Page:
by Emma Polini
It was October 18: there I was, sitting on my couch, forgoing America’s Next Top Model reruns in order to provide myself with a little enlightenment. I had tuned into CNN to view the Republican presidential debate and formulate some presidential predictions, as well as stare at moderator Anderson Cooper.
Halfway through the debate, I prematurely changed the channel. My family has already passed through the living room and noted my intellectual superiority attributed to my television choice, and besides, I had already decided who would be running against Obama the following November. I had divided the candidates into a list. The intolerable choices were Rick Santorum, Mitt Romney, and Michelle Bachman, though only Romney stood a chance of being nominated. The tolerable choices were Ron Paul, Rick Perry, and Herman Cain, but only Perry had a shot at prevailing. That left the race down to Romney and Perry, and clearly my favorite of the two was going to win. And what about old Newt Gingrich? I gave him one of my special labels: irrelevant.
I woke up the next day confident that my predictions were airtight. Perry was sure to be the Republican Candidate, so there really wasn’t a point to debating anymore. I forgot to skim through The New York Times after school, because I was tied up at the hair salon (color correction is brutal), but I thought nothing of it. It wasn’t until I tuned into CNN the next night that I realized something wasn’t feeling right. Why weren’t they talking about Perry? His popularity had plummeted faster than Chris Brown’s circa 2009.
I held onto hope, but as the days bled into weeks, Perry’s media coverage all but vanished. I decided that we both didn’t have to be on the losing team, so I cast my loyalties aside and quickly joined Team Cain. Munching on slices of Godfather’s pizza, I spent days custom ordering personalized Team Cain gear: sweatpants, t-shirts, bumper stickers, the whole works. Shipping was estimated to take a few weeks, but it was definitely worth it.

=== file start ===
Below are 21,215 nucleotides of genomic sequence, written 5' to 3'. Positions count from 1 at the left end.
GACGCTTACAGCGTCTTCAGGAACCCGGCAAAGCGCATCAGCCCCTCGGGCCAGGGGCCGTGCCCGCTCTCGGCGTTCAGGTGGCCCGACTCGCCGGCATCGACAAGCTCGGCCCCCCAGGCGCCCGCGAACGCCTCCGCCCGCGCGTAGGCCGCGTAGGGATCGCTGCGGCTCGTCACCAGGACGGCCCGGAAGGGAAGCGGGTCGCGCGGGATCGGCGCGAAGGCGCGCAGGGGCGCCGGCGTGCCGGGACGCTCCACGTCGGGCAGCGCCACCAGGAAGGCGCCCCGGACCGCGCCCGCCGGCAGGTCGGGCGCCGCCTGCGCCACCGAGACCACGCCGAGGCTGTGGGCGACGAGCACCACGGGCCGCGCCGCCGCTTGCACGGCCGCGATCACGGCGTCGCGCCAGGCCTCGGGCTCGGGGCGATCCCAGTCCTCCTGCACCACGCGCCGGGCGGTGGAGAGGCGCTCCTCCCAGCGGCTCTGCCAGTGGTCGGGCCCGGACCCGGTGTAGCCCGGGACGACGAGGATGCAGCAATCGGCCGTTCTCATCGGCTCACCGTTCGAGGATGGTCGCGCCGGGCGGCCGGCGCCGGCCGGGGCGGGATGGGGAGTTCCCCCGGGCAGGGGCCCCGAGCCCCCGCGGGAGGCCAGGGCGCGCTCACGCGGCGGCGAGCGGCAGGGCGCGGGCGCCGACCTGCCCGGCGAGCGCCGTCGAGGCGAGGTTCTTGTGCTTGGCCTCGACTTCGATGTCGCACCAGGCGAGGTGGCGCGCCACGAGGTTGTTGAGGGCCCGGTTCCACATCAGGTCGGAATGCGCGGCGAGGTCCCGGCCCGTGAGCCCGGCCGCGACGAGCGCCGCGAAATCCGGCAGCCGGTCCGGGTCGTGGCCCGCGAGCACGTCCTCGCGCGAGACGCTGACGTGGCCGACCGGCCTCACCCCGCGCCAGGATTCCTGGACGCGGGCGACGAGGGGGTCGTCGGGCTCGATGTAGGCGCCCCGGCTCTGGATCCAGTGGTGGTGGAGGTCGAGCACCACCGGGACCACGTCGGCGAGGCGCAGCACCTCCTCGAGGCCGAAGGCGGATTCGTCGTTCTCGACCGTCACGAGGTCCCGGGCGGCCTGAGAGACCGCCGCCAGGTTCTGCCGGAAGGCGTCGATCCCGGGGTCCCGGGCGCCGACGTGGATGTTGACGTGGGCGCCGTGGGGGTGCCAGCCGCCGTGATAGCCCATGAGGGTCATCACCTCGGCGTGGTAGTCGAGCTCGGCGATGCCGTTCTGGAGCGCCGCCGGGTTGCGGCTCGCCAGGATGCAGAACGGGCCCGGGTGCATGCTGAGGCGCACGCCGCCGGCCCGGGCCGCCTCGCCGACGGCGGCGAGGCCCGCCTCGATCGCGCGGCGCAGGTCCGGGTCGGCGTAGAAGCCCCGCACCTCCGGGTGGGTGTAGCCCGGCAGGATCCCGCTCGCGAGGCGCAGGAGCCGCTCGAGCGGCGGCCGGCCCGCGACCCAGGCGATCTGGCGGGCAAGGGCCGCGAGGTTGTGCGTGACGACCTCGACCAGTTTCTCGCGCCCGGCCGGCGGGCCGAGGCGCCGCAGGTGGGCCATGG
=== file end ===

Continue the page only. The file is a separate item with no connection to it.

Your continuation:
Gleefully, I campaigned for Cain, until I was struck with a bad cold. Too sick to even use my iPhone, I was forced to forgo several days of political updates. But on the sixth day of being ill, my mother announced that a box had arrived in my name. My political gear!
Miraculously cured by the arrival of my new clothing, I pulled myself out of bed and got dressed for school. My outfit bore exactly seventeen images of Cain’s face, which ran above the words YOUR FUTURE, AMERICA. Proudly, I marched into school, knowing that my politically-chic ensemble was sure to win me a best dressed nomination on Fashion Police.
I was brimming with confidence, but as I strolled into first period, something started to feel wrong. I was met with quizzical stares and even a few snickers. Figuring it was jealously, I ignored the looks and continued through my morning. It wasn’t until a hipster in the hallways complemented me on my “irony” that I realized something was seriously wrong. Pulling out my phone, I nervously opened my New York Times app. There it was on the front page, my worst fear realized: Herman Cain had announced the suspension of his campaign.
Following the discovery, I abandoned my attempts at forecasting politics and sunk into a gloom. John Huntsman was suddenly one of the contenders. Gingrich shed his irrelevancy, received some recognition, then was shut down by Romney. I slept through Christmas break and woke up to find Santorum was one of the top contenders. It was all too overwhelming. Is a little stability really too much to ask for? Predicting politics has become synonymous with predicting the winning Lotto numbers.
I tried to ignore the remaining candidates, but the temptation struck me once again. Prior to the Iowa Caucus, I nervously attached myself to the computer, feverishly scorning blogs and news cites, devouring any caucus related coverage. After hours of obsessing, I finally decided to put myself out of my misery and go to bed early, figuring I’d wait until morning to see who had won.
But when I woke up, I was struck with a new realization: I was a Democrat. So who cares that Perry dropped out or that they recounted the Iowa caucus and Santorum came away with the win? My vote’s with Obama.